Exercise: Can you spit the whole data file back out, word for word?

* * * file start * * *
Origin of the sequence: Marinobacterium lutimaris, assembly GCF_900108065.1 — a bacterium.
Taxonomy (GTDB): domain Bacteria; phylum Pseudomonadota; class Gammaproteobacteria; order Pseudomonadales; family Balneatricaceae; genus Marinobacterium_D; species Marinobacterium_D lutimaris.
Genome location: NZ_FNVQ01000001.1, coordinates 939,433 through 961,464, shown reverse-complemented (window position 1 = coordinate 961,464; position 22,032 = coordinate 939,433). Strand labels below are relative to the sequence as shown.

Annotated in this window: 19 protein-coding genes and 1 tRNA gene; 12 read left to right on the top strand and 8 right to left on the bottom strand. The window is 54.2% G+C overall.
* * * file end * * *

Origin of the sequence: Marinobacterium lutimaris, assembly GCF_900108065.1 — a bacterium.
Taxonomy (GTDB): domain Bacteria; phylum Pseudomonadota; class Gammaproteobacteria; order Pseudomonadales; family Balneatricaceae; genus Marinobacterium_D; species Marinobacterium_D lutimaris.
Genome location: NZ_FNVQ01000001.1, coordinates 939,433 through 961,464, shown reverse-complemented (window position 1 = coordinate 961,464; position 22,032 = coordinate 939,433). Strand labels below are relative to the sequence as shown.

Annotated in this window: 19 protein-coding genes and 1 tRNA gene; 12 read left to right on the top strand and 8 right to left on the bottom strand. The window is 54.2% G+C overall.